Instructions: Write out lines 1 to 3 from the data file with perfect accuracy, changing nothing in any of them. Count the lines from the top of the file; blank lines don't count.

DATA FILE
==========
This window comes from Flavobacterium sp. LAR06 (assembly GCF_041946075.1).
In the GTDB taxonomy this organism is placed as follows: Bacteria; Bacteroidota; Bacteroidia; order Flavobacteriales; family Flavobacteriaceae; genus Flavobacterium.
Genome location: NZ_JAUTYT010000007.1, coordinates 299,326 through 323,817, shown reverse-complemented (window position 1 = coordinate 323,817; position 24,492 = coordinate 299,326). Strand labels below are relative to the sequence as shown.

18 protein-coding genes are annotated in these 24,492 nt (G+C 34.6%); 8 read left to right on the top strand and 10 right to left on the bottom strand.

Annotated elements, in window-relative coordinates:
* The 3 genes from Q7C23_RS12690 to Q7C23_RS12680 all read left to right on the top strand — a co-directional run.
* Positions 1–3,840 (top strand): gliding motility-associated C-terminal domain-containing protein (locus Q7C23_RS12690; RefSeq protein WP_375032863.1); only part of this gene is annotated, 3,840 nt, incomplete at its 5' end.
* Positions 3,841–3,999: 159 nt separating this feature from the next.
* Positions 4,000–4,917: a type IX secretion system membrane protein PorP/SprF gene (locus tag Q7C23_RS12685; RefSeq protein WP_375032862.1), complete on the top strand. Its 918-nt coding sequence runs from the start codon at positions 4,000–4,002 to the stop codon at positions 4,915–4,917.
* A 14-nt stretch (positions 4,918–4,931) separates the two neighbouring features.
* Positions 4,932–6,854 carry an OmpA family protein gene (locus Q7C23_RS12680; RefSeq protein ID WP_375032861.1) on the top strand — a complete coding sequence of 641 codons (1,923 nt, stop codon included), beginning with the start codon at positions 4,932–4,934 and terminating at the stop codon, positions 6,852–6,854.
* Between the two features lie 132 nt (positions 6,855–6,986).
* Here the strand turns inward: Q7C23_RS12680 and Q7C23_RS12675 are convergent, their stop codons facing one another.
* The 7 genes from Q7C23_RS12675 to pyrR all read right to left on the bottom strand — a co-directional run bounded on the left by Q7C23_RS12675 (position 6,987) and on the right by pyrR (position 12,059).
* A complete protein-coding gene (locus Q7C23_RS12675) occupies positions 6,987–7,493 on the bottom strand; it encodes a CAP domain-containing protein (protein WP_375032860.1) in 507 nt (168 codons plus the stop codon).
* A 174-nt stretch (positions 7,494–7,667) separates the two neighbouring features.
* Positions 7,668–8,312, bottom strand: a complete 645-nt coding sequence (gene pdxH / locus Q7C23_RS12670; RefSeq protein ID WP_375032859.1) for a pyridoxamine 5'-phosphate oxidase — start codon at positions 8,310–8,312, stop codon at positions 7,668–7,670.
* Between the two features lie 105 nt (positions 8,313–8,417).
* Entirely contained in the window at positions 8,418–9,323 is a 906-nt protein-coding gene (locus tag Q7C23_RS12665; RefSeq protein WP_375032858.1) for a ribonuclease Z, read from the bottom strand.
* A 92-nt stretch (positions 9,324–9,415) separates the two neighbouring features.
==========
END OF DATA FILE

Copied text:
This window comes from Flavobacterium sp. LAR06 (assembly GCF_041946075.1).
In the GTDB taxonomy this organism is placed as follows: Bacteria; Bacteroidota; Bacteroidia; order Flavobacteriales; family Flavobacteriaceae; genus Flavobacterium.
Genome location: NZ_JAUTYT010000007.1, coordinates 299,326 through 323,817, shown reverse-complemented (window position 1 = coordinate 323,817; position 24,492 = coordinate 299,326). Strand labels below are relative to the sequence as shown.